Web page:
Our fitness expert Tom Berry, in his second column for the Cambridge Independent, explains how to use the great outdoors to build strength.

Tom Berry, founder and owner of To Be Personal Training. Photo: Keith Hepell

Strength is an important component of physical fitness.

Our bodies adapt to what we do, so our bodies get stronger if we perform strength exercises. Conversely, if our lifestyles are sedentary, our bodies weaken. The adage “use it or lose it” definitely applies.

There’s an evolutionary reason for this: our bodies evolved to be resourceful. Lots of muscle requires lots of calories, so if a person has little need for muscle (because they’re sitting at a desk all day), their body will shed it. But if you were a Paleolithic hunter-gatherer with an exceptionally active lifestyle, your body would invest in maintaining muscle because it would be essential for your survival.

Being strong has many benefits in the 21st century. Most people with sedentary jobs still enjoy being active, such as playing sports, gardening or doing DIY.

Being strong helps you do these things without hurting yourself. For example, many of us like to sort our garden in the spring. If you’ve been inactive all winter, not only are you going to be less productive, but you risk injuring your shoulder lifting pots or your lower back shoveling.

A person who has strength trained will be more physically resilient and more able to maintain proper technique when digging, lifting and carrying.

In addition to the functional consequences of staying strong, weight training develops a more athletic and toned physique.

I should manage expectations here. Very few people have the genetics, discipline, and dedication (and, ahem, “pharmaceutical assistance”) to look like a bodybuilder. Either way, strength training will give you a more muscular build. Strength training also gives a sense of accomplishment and a burst of feel-good hormones (endorphins).

In my first article for the Cambridge Independent, I wrote about the many ways to train aerobics outdoors. You can also perform very effective strength training routines outdoors.

Let’s start with a piece of equipment that everyone has: our body.

Bodyweight exercises (calisthenics) can be done anytime and anywhere. You can strengthen your legs with variations of squats, lunges, and step-ups (among many others).

It’s also easy to perform basic exercises like sit-ups, back raises, and planks (again, there are plenty more). You can perform push-up and pull-up variations for your upper body. Both of these exercises are great, but you need to know how to make them easier or harder. For example, a push-up can be transformed into a clap or a one-arm push-up. The same exercise can be regressed into push-ups from the knees or on the back of a park bench.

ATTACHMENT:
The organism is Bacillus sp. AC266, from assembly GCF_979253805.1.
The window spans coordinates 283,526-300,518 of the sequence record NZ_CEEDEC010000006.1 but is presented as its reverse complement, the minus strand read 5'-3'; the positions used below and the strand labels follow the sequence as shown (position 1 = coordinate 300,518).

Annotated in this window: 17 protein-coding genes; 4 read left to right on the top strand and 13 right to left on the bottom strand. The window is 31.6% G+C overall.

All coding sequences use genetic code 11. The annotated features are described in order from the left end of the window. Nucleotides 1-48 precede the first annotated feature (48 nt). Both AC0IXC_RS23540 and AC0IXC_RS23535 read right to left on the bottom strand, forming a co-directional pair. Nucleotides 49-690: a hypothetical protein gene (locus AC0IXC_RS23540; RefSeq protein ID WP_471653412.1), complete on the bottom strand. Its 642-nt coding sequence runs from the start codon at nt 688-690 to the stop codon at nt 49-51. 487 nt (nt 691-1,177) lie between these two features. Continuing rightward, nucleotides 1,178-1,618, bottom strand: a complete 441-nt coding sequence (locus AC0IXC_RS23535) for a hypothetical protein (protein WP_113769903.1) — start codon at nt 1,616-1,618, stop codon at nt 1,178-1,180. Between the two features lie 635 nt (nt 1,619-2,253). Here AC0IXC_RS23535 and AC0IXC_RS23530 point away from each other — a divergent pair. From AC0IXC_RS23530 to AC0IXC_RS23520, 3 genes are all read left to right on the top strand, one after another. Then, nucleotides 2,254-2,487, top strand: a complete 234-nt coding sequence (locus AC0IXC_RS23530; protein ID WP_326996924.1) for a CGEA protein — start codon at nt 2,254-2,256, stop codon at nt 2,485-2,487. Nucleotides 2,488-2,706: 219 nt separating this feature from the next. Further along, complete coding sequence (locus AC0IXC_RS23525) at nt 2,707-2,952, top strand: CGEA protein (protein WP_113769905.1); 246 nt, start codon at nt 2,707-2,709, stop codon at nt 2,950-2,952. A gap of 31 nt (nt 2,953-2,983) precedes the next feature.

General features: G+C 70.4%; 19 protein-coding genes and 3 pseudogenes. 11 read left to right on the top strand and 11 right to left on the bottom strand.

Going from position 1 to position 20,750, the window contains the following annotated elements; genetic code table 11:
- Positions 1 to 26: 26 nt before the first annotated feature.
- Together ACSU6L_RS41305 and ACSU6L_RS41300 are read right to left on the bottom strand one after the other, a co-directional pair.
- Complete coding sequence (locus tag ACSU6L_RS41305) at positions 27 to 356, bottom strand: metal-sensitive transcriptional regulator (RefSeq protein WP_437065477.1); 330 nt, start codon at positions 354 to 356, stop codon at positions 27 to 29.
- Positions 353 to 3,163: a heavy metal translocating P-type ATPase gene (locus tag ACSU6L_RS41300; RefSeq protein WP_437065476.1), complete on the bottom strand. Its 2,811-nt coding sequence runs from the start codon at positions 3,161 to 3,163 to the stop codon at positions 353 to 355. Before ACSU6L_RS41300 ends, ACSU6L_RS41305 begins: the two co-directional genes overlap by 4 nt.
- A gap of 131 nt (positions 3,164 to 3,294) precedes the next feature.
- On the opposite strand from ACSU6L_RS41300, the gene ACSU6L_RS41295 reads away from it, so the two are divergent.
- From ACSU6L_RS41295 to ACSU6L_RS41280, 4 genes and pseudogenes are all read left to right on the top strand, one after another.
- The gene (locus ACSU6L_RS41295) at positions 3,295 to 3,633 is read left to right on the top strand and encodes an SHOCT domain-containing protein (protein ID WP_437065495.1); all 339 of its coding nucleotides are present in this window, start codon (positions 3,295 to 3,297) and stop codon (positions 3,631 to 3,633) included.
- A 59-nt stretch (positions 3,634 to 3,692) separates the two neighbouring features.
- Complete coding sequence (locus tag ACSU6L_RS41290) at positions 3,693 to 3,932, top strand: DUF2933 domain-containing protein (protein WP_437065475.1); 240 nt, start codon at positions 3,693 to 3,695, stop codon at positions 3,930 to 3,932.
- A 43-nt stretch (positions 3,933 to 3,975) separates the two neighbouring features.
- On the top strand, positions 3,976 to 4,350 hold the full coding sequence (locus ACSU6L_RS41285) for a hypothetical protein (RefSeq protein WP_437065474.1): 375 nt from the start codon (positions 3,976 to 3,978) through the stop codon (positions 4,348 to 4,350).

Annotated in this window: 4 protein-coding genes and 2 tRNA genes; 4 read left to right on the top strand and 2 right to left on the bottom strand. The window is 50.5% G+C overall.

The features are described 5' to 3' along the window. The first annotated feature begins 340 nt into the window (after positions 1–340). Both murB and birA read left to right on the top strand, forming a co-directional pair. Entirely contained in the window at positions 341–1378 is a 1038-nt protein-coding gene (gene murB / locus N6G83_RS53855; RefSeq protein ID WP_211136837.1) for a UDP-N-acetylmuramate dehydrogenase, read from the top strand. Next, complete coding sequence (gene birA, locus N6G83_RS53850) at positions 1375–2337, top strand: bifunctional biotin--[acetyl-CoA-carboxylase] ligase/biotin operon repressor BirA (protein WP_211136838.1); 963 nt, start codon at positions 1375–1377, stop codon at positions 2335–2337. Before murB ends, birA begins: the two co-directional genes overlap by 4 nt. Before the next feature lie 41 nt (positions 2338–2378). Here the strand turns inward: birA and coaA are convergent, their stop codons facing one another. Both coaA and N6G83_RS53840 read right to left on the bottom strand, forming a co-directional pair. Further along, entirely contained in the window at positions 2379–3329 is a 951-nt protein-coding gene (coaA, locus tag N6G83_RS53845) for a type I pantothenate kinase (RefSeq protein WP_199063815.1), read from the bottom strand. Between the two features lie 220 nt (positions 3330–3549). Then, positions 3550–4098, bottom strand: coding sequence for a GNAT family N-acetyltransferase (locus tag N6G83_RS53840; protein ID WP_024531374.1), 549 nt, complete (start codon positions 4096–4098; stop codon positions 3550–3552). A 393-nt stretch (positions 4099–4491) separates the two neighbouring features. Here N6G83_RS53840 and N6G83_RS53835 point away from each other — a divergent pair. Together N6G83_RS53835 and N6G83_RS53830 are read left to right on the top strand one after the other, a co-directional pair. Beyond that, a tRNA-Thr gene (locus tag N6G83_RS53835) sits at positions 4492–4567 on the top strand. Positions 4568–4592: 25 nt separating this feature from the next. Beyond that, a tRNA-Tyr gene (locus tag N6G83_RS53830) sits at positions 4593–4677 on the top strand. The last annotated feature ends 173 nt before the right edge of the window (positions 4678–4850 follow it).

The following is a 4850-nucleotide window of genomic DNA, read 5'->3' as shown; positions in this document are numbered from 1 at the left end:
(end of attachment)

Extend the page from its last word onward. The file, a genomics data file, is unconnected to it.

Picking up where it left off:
Over the last decade there has been a huge increase in the number of outdoor public fitness facilities (there are too many around Cambridge to mention).

Tom Berry, founder and owner of To Be Personal Training.  Photo: Keith Hepell
Tom Berry, founder and owner of To Be Personal Training. Photo: Keith Hepell

They range from old-fashioned “finishing trails” to machines that look a lot like what you would find in a commercial gym. I’m a huge fan of the former, but unfortunately the latter range from great to awful.

In my opinion, mimicking cardio equipment at a park, like incline bikes or ellipticals, is kind of silly. If you want to get your heart rate up, go for a walk, run or bike ride in the park, don’t be a hamster in a wheel.

The other pieces of equipment are great fun for the kids, but as a seasoned fitness professional, I can confidently say they’re not worth using if you want to use your time effectively.

However, strength training equipment tends to be much better. These machines typically consist of levers that allow you to lift your body weight as you perform various pressing and pulling movements. The limit is your strength to weight ratio.

If you are very overweight and very weak, you are going to struggle. If you are light and strong, the exercises will be far too easy. There are ways around this, and my recommendation is to practice with a friend and have them manually add (or remove) an appropriate level of gear resistance (i.e. gently pushing up or helping if you are in trouble).

If you’re lucky, you’ll find hydraulic equipment at a park near you. With these, the resistance can be subtly adjusted with a dial. They are awesome, and I hope more will appear in public areas.

As the weather improves, many people’s default exercise is running, but don’t forget to do strength training as well. I’m sure you’ll be able to find a park near you with good exercise machines, and if you can’t, there are plenty of great bodyweight exercises you can do.

Tom Berry is the Cambridge-based personal trainer behind To Be Personal Training – tobept.com.

Read more about Tom the first week of every month in the Cambridge Independent.